More commentary from the medical analyst:
"You can't claim that someone who is sick right now is sick due to sars2 absent a test. Someone with fever, cough, and difficulty breathing is far more likely to have a flu than to have sars2. In fact, given what we know about the differences we should be emphasizing flu tests for people with these symptoms. Why? Narrowing the scope.
The reason it matters is the difference in breathing issues between the two. In "standard" pneumonia and breathing issue cases the problem is blockage in the lungs. You treat that by clearing the lungs and providing anti-virals (ZPAC and steroids commonly). However, sars2 works differently. Like the malaria virus, sars2 binds to the red blood cells in a way that prevents them from absorbing oxygen. This has to be treated specifically - no amount of steroids or forced ventilation will help. This is the likely reason so many elderly and seriously ill have died due to it. Those cohorts are already at risk of O2 deprivation or have lower absorption volume to begin with.
Treating covid-19 by trying to get more O2 into the lungs doesn't really work. In non-risk exposed people (i.e general population), testing for flu is the better first route - though perhaps ideally in combination because it lowers pressure on covid-19 stocks and also identifies likely treatment plans. However, there is a more expedient method in a clinical setting:
0) measure blood oxygen levels
1) administer steroids via inhalation and in more intense cases injection.
2) measure blood oxygen levels
If this process leads to normalized serum O2 levels the chance it is covid-19 drop dramatically. Knowing the above you can see why: of the blood is capable of taking in the oxygen when the lungs temporarily clear (that is what the steroids do) it is unlikely to be sars-cov-2 infecting the blood cells and preventing the O intake. If that sequence does not result in a high enough improvement, test for COVID-19.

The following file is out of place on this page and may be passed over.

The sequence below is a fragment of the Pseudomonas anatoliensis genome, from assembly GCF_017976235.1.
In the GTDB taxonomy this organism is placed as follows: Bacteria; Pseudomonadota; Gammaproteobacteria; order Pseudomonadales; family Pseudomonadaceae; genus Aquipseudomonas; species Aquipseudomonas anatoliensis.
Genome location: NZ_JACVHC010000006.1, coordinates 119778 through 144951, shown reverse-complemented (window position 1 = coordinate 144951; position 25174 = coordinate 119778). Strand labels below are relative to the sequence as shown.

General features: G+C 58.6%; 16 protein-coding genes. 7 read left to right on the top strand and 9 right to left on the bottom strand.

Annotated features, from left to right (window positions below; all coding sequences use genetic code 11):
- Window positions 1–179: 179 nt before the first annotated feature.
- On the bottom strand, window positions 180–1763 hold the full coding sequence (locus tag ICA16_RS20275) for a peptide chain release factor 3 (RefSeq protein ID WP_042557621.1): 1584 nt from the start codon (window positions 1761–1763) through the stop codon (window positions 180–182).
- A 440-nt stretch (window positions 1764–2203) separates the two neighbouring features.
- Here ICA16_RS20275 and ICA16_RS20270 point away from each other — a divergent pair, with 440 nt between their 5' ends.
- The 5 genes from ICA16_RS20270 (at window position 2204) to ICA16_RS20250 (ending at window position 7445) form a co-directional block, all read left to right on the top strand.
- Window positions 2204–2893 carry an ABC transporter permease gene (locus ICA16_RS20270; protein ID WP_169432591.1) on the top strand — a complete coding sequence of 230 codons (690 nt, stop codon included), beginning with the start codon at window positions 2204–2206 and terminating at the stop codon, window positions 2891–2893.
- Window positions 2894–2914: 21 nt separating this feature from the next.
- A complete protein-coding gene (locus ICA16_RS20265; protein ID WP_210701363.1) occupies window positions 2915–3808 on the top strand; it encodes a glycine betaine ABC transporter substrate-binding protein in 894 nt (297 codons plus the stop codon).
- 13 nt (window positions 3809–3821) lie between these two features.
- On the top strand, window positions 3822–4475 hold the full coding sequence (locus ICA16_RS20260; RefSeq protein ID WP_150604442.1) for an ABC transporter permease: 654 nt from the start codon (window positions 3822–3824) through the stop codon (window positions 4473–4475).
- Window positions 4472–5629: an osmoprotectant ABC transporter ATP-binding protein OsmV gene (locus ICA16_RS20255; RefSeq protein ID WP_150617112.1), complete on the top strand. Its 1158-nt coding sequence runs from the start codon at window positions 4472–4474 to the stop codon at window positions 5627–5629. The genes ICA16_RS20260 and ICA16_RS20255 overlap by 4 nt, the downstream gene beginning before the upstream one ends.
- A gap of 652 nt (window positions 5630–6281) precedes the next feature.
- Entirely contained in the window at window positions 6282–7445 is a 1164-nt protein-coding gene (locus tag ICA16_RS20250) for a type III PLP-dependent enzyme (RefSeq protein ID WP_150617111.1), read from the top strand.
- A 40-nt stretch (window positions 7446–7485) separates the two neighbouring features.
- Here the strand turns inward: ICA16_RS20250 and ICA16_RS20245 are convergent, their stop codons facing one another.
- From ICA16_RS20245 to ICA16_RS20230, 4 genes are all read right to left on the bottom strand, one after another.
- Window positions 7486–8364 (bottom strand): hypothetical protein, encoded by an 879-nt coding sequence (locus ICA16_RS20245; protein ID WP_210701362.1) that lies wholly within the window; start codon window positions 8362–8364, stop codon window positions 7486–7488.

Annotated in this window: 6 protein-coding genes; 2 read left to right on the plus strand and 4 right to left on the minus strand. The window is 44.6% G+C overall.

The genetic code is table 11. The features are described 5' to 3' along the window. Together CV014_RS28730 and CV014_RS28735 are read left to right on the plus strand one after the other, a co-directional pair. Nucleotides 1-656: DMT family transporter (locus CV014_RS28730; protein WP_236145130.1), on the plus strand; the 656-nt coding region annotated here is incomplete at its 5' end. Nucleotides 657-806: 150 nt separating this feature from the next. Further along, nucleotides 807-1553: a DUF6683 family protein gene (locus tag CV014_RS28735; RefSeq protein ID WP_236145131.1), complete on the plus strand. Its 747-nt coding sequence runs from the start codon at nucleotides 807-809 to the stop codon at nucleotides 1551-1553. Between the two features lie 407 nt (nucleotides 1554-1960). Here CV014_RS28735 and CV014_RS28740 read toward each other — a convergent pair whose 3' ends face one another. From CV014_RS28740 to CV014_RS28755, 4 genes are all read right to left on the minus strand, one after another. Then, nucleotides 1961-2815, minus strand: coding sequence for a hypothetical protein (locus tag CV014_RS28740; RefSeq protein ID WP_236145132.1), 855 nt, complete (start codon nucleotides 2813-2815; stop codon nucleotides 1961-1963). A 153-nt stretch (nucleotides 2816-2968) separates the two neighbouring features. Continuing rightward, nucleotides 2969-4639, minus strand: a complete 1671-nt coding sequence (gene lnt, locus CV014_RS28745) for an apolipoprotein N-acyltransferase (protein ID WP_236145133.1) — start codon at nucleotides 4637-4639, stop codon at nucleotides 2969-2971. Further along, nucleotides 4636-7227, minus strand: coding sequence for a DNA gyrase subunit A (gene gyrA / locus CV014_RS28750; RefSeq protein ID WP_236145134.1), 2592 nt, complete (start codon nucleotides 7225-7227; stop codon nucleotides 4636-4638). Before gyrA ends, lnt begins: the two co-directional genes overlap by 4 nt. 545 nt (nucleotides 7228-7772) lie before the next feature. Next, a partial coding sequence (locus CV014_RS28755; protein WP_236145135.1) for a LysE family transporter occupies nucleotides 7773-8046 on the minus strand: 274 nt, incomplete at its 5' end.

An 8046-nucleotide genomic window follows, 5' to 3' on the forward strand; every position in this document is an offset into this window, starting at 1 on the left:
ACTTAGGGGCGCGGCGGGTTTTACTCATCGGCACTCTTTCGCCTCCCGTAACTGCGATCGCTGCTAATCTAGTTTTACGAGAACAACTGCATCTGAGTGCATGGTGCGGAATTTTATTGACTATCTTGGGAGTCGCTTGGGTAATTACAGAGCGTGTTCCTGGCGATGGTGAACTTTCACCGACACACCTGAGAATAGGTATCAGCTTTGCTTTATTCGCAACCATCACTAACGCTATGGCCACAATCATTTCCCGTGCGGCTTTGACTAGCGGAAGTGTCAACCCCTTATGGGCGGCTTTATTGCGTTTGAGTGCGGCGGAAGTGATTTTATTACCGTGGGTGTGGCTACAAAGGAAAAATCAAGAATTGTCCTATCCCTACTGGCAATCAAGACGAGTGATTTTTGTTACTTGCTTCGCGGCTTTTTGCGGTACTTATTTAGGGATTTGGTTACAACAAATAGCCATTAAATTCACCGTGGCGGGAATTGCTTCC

In that scenario I would expect those tests to have a much higher positive rate, likely well over 50%. You wouldn't be able to say the same for a flu test in the case of the O2 levels coming up because there are multiple physical causes for that scenario.
The above is imperfect, but it is a damned sight better in terms of triage and diagnosis.
As a side note: quite a bit of research into oxygenation was done in Soviet Russia decades ago - stuff you couldn't do in the west I'd add. It showed a rather high correlation, and some causation (ie. the experiments you couldn't do here) between effectiveness of oxygen intake and death in a surprising set of conditions. I would suspect that research would support the reasons covid-19 is so brutal to the elderly. To give you an idea of how extensive and surprising it was: if you're over 60 years of age, sleeping in a head-elevated bed dramatically lowers your risk of dying while sleeping - especially around 2-4am.
It would also explain why so many can get it and it be mild enough to not even notice: those people have a "surplus" oxygen intake capacity. It would also explain why people with Asthma are at no increase in risk of serious illness to covid-19. People w/chronic Asthma actually develop more efficient and effective O2 absorption, thus are "better prepared" bioochemically."